Around this time in 2005, Katherine was teaming up with Chris Taylor with one goal in mind: to create the best Film II horror film ever to come out of the Concordia Communications Studies department. Shot on 16mm film in Taylor’s redecorated apartment (I especially remember the blood/rot stain on the ceiling over the bed) with Constantine Kourtidis as main character, the Asian inspired horror film tells of a paranoid-schizophrenic man who discovers he has a winning lottery ticket and thinks this evil spirit has come to claim it. Check it out for yourself!
Although claiming “best student short film” can be difficult and subject to major debate, the film was well received and was accepted at the 2006 Montreal World Film Festival and the 2007 Young Cuts Film Festival. But the main thing that I found out about Katherine through this film is that she has a deep seeded attraction to the horror genre. In fact, I also have an inexplicable attraction to the genre that I find difficult to share with many of my anti-horror friends. So for the benefit of these people, I decided to break down what exactly turns me on about this ever-growing and changing genre.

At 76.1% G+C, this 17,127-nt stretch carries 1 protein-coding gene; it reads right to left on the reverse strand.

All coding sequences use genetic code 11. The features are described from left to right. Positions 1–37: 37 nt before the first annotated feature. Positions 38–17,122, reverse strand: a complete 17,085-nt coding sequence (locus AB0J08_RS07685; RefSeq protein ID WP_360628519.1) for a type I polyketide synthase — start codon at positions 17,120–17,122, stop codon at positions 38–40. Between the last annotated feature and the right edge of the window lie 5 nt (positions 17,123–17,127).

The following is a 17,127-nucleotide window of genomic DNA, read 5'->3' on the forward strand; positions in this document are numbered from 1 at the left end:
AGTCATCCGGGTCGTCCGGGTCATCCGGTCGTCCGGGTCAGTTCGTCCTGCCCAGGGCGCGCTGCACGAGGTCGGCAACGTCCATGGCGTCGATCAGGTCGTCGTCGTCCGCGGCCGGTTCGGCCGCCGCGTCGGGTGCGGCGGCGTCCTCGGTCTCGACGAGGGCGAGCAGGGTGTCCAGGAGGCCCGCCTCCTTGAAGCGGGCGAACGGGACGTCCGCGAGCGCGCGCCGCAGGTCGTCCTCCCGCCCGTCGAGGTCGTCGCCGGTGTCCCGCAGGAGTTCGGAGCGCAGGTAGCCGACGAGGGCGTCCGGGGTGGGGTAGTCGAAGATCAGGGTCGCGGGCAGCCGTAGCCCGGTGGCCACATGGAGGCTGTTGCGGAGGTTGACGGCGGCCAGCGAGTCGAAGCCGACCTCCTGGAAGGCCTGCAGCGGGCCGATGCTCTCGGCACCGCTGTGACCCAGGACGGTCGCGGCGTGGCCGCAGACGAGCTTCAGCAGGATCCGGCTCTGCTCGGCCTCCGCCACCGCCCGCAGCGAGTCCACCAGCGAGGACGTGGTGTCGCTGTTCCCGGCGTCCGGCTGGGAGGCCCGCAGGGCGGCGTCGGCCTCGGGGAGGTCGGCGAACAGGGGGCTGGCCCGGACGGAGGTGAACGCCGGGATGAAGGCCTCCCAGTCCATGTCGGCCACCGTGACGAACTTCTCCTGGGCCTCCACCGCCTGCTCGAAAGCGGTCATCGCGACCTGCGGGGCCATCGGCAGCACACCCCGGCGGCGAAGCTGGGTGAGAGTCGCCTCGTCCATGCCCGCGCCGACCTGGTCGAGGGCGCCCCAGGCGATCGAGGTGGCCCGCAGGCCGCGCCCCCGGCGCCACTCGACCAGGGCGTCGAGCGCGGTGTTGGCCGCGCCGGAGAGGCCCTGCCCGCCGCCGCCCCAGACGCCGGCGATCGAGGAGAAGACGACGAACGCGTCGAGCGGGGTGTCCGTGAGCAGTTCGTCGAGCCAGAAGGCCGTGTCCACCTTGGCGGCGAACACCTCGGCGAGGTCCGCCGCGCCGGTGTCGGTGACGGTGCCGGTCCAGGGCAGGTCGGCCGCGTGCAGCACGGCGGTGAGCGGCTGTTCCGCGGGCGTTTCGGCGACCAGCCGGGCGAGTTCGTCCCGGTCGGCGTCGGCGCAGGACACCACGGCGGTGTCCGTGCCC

The stories are usually outrageous and barely believable, yet the process the characters go through to survive whatever plagues them is usually pretty titillating. Specific skills and virtues are usually necessary – such as holding a family heirloom or being a chemical genius – and a little bit of luck never hurts. I read that horror films act in the same way for adults that fairy tales do for children. The viewer can identify with the situation and take some sort of lesson of morality from it. This, coupled with the roller coaster ride provided by anticipation, surprise, gore and other methods of emotional manipulation, can make for one hell of a good time.
Cinematography is THE major reason why I fell in love with film as a medium. The fact that the story is often outlandish allows for unconventional directions and methods in cinematography and lighting. I can think of several films that have created a new cinematic language to express and enhance the terror. How about The Shinning when Jack axes his way through the bathroom door, or in the original Halloween when evil Mike Myers sits up behind an unsuspecting Jamie Lee Curtis in what I consider to be framing of epic proportions.
Watching a horror film is akin to having a bad dream except that waking up from the dream can be difficult. Whereas, when watching a horror flick, you’re in a safe environment that you can return to in the blink of an eye by turning your attention away from the screen. That in itself can be pretty exhilarating.
All this to say that we are having some friends over for pizza and scary movies tonight, spurred by Katherine’s own desire to get spooked! On the menu we have:
Like Katherine says to those who refuse to watch horror films out of fear of being scared: “That’s the point, let yourself be scared. Enjoy it!” Any reviews of the ones we’re going to watch tonight?
Happy Halloween everybody!